Americans who want to buy a used truck or fry up some bacon and eggs for breakfast have to shell out significantly more for those items than a year ago. Increases in the consumer price index have made all sorts of goods more expensive as the long-term effects of the COVID-19 pandemic are still bearing down on global supply chains. Recent U.S. inflation levels have been well above those in other industrialized nations, for example in Europe.
While the price of used cars and trucks rose by almost a quarter between September 2020 and September 2021, the price increase for beef steaks and bacon was around 20 percent. Lodging away from home was hit with a 17.5 percent price increase.
Meat was one of the food items most affected by inflation, becoming on the whole more than 10 percent more expensive over the course of a year. Eggs’ price increase even exceeded 12 percent, while fruits and veg rose by 3 percent, fats by 7 percent and eating out by almost 5 percent.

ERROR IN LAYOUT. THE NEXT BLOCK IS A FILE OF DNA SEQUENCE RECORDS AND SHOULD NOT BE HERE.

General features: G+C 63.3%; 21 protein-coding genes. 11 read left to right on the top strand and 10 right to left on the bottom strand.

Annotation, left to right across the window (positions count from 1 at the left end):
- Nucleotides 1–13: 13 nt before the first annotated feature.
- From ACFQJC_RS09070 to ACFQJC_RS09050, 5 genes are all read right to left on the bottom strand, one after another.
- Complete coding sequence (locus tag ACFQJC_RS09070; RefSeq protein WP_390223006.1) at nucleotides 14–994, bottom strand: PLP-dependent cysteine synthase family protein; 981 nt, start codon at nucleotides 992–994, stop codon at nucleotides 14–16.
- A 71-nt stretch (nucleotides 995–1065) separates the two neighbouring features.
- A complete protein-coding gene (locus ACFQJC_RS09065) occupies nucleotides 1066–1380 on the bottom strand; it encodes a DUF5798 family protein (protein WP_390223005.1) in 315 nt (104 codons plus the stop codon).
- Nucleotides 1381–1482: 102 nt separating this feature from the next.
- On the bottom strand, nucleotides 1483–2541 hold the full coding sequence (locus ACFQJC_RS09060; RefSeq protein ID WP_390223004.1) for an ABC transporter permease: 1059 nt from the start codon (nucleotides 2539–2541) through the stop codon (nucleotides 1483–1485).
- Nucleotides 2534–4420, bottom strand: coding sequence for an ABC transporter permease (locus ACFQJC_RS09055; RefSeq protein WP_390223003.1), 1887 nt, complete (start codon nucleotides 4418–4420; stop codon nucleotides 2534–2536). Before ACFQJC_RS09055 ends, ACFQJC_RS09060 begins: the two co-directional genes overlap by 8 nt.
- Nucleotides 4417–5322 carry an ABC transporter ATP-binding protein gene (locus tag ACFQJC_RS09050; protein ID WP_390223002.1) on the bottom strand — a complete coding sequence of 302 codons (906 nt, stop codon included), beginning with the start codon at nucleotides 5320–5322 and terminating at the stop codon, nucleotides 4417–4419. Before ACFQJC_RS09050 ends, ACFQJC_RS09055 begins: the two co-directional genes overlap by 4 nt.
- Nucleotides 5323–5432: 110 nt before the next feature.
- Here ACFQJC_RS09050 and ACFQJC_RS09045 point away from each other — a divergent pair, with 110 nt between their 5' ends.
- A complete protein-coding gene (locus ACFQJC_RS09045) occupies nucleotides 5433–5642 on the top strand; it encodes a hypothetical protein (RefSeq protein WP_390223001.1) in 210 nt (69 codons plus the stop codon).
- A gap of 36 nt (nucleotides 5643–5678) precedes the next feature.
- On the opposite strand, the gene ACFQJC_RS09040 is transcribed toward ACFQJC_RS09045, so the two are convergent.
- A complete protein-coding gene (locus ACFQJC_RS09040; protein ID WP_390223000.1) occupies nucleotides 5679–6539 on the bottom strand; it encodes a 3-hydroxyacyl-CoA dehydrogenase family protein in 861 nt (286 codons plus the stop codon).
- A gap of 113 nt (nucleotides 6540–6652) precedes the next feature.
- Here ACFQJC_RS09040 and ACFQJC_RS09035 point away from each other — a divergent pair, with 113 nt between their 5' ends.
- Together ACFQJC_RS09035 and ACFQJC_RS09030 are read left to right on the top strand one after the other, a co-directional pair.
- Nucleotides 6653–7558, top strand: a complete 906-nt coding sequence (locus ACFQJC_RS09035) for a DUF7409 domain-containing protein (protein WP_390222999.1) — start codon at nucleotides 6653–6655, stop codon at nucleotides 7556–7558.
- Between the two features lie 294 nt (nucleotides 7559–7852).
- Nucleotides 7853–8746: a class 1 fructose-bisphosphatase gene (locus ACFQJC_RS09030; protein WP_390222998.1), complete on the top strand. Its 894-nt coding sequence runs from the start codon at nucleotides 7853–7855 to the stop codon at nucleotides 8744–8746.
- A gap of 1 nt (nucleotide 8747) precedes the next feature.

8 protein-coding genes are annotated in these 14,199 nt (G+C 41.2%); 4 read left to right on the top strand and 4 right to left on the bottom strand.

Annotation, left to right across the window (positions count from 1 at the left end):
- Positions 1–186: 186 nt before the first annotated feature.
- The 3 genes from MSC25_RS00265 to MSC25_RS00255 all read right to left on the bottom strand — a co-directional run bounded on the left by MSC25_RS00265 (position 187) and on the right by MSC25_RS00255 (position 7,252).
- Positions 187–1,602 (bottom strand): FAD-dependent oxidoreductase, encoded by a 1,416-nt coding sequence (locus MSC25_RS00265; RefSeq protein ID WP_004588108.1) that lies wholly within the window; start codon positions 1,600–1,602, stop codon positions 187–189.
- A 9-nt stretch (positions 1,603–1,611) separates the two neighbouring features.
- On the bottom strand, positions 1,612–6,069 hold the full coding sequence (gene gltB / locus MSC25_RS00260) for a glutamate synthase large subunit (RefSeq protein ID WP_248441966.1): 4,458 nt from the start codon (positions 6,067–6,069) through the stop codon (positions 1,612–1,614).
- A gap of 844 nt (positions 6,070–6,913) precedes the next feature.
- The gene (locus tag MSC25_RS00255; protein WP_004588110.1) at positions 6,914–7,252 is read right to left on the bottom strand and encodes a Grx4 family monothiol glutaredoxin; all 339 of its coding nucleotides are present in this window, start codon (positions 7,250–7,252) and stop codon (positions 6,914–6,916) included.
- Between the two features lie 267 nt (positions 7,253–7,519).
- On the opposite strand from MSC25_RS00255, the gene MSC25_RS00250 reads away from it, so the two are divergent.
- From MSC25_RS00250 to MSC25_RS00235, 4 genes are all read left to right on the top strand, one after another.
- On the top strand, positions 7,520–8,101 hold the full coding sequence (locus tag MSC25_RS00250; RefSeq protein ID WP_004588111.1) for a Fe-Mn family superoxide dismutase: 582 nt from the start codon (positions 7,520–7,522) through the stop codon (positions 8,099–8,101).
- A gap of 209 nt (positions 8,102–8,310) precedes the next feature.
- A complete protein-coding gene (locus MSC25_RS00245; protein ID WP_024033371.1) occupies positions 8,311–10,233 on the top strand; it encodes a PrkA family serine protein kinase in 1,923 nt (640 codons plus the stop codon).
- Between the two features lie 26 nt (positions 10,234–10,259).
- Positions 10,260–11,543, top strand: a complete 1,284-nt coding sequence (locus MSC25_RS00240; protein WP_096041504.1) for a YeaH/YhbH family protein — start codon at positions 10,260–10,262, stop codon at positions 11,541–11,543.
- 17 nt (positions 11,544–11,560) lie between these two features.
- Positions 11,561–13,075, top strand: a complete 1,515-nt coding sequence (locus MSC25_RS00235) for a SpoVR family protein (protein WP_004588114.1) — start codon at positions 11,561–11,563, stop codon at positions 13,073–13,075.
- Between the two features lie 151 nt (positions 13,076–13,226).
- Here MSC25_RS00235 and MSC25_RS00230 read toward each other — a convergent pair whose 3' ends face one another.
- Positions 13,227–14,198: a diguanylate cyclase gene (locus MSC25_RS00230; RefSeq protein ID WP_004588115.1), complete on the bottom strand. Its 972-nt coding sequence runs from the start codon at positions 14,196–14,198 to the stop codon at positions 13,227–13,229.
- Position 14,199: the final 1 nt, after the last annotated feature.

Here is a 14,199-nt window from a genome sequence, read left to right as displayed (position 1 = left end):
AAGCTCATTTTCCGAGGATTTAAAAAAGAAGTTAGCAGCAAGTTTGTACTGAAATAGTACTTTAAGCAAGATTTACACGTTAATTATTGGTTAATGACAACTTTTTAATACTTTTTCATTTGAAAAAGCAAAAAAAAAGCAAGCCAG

Food and energy are considered the most volatile items in the CPI – mineral oil products especially experienced huge price swings in the course of the coronavirus pandemic. Yet, even when subtracting the two items, an annual increase of 4 percent still remains out of the overall CPI increase of 5.4 percent.